Frequently Asked Questions
  • How do venture capitalists make money?
    Venture capitalists invest in startups in exchange for an equity stake in the business (typically between 25% and 50%).
  • How can I prepare my business for venture capital investment?
    You will need to make sure that at the bare minimum, you have a business plan and a pitch deck that showcases your business idea. A cash flow forecast, continuity plan and may also be useful to have.
  • What factors should I consider when approaching venture capitalists?
    Different stages of the funding process will require you to showcase different things when approaching venture capitalists, but the most important thing is to have as much proof of viability as possible.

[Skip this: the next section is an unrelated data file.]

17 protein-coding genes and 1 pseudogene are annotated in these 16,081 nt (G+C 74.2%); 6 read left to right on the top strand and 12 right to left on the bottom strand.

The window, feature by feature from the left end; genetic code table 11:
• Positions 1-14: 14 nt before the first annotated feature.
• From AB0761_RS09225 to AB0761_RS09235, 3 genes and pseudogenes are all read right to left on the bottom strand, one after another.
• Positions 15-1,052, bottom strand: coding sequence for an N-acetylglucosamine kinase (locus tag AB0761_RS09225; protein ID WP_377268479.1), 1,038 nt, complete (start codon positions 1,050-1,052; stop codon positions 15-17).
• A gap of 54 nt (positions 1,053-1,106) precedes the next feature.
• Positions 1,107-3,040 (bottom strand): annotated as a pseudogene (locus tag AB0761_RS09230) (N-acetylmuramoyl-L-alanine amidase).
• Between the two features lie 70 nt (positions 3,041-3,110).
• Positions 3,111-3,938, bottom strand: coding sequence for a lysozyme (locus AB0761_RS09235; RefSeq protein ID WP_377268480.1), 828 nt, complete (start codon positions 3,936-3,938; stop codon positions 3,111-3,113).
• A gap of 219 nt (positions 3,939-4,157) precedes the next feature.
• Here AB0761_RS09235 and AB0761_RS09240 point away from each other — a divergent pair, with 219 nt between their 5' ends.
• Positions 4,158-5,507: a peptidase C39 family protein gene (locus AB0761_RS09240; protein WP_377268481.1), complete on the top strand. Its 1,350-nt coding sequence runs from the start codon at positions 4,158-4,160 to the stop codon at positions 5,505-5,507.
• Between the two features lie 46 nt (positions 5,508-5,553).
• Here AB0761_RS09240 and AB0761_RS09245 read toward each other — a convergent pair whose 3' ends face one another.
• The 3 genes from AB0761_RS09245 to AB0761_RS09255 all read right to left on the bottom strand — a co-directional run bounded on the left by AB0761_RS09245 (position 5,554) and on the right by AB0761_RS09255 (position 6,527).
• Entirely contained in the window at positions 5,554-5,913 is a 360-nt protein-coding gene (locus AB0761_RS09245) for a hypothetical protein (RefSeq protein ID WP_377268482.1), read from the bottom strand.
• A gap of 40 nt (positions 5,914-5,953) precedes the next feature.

• Is Dragons Den venture capital?
    Yes. According to the BBC, “Dragons' Den is now an international brand with versions airing in countries across the globe. Entrepreneurs pitch for investment in the Den from our Dragons, five venture capitalists willing to invest their own money in exchange for equity.”
Written by:
Stephanie Lennox is the resident funding & finance expert at Startups: A successful startup founder in her own right, 2x bestselling author and business strategist, she covers everything from business grants and loans to venture capital and angel investing. With over 14 years of hands-on experience in the startup industry, Stephanie is passionate about how business owners can not only survive but thrive in the face of turbulent financial times and economic crises. With a background in media, publishing, finance and sales psychology, and an education at Oxford University, Stephanie has been featured on all things 'entrepreneur' in such prominent media outlets as The Bookseller, The Guardian, TimeOut, The Southbank Centre and ITV News, as well as several other national publications.